There is a large body of work on creating libraries for working with tensors and tensor decompositions, which often include automatic differentiation abilities (see, e.g., [7, 8, 9, 10, 11], tntorch333https://tntorch.readthedocs.io), but most of these libraries do not target the Riemannian automatic differentiation, which is the focus of this paper. Typically, researchers compute the Riemannian gradients manually, but the Riemannian automatic differentiation libraries [12, 13, 14] are gaining traction, empowering the Riemannian optimization community. However, existing Riemannian AD libraries lack low-rank tensor support. For low-rank matrices, PyManOpt  supports Riemannian gradients, but no library supports multiplying the Riemannian Hessian by a given vector, which is required for second-order methods.
Note that in , an algorithm to compute the Riemannian gradient for low-rank matrices has already been proposed and implemented. Nevertheless, in this work, we present an alternative way of doing it avoiding inversions of singular values, which can be close to machine epsilon if the rank is overestimated.
A method for automatic second-order Riemannian differentiation for the manifold of low-rank tensors was proposed in . The authors focus on the curvature term of the Riemannian Hessian (which we omit as explained in Sec. 3) and assume that the other terms can be computed efficiently by a two-step procedure: first computing the Euclidean gradient or Hessian-by-vector product and then projecting it onto the tangent space. This is indeed efficient for some functions, but can be significantly slower than the approach proposed in this paper for some other function. Thus, the two papers complement each other: one can use  for computing the curvature term, and the algorithms proposed in this paper for the other terms.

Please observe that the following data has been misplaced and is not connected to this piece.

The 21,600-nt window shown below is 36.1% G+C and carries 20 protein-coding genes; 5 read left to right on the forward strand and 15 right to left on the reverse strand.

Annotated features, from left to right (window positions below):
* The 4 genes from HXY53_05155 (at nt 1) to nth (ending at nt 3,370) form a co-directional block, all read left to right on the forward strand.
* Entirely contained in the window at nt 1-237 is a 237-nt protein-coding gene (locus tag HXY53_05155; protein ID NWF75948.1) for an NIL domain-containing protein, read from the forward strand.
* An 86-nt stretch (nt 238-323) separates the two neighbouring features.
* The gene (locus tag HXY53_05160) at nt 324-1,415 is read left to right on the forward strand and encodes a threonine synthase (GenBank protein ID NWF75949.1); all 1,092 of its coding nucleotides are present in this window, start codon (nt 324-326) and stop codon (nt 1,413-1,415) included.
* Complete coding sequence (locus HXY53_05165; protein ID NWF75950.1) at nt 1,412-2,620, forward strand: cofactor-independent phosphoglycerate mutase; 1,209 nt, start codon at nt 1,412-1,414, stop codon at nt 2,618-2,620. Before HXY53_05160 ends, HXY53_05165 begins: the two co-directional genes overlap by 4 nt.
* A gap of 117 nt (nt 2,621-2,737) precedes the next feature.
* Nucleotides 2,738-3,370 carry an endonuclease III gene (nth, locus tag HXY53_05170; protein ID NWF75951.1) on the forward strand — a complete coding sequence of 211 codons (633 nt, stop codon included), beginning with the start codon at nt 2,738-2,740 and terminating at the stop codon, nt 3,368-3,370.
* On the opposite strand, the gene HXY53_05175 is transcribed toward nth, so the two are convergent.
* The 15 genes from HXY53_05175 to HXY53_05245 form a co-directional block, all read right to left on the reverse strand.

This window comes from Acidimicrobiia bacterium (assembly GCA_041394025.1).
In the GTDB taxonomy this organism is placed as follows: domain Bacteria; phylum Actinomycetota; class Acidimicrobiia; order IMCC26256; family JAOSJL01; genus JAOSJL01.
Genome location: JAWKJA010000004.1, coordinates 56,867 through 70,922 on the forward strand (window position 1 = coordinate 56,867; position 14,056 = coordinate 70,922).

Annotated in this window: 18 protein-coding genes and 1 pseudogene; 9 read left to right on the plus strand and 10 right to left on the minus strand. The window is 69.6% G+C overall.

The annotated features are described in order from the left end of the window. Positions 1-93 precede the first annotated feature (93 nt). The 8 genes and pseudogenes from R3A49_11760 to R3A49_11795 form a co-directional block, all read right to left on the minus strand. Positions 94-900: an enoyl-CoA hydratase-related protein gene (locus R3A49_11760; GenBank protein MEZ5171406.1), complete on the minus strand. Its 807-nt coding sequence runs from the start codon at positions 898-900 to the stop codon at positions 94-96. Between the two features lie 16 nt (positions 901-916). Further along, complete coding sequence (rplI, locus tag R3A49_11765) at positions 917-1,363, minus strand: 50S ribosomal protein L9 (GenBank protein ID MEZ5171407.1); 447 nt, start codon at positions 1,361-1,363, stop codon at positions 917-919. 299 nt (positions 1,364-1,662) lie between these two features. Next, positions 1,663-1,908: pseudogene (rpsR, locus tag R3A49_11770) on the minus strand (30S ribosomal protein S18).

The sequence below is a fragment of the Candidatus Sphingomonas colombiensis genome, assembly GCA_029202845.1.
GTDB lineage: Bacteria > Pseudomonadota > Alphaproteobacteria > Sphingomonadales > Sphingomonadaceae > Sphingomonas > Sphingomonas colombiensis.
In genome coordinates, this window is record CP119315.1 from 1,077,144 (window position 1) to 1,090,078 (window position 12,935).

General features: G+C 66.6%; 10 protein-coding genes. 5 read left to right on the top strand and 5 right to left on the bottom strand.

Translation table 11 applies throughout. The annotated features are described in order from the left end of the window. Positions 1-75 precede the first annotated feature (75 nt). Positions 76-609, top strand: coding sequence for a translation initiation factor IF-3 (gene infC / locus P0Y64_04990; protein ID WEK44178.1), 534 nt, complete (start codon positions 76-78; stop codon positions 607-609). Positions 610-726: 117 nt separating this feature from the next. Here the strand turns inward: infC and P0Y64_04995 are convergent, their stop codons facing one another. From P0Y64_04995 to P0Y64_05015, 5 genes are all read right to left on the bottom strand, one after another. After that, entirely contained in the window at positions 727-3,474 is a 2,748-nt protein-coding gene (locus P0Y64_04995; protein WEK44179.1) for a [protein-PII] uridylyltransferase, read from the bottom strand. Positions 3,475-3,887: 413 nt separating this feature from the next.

2 Automatic differentiation (AD)
In this section, we give a brief introduction to the automatic differentiation concept. A reader familiar with this topic can skip this section.
AD is a technique for computing the value of the gradient of a smooth function specified by a computer program. In particular, it is assumed that can be represented as a sequence of elementary operations, for example additions, multiplications, trigonometric functions, logarithms, etc. Evaluation of can also involve other operations such as matrix decompositions, for which differentiation formulas are available. Under this assumption, AD allows for computing derivatives with working precision, and with the number of operations, which is only a small constant factor times larger than the number of operations to execute the evaluation of (i.e., with the same asymptotic complexity).
Let us illustrate the AD concept in a simple example. Let :
then it can be written as a sequence of elementary operations and depicted as the following computational graph:
AD uses the chain rule444In this paper we focus on reverse-mode
autodiff, which is also sometimes called backpropagation. The alternative –forward-mode autodiff – is typically used for functions where because of the smaller asymptotic complexity in this case. to find both components of in one pass through the computational graph in reverse order. Let for . We have,
where and .
Thus, AD allows us to calculate all components of in one pass with complexity, where is the number of FLOP to calculate at a given . In general, the computational graph for computing the gradient of a function has as many nodes as the original graph for evaluating the function value, and each node is, at most, a small constant times more expensive than the corresponding node from the original graph.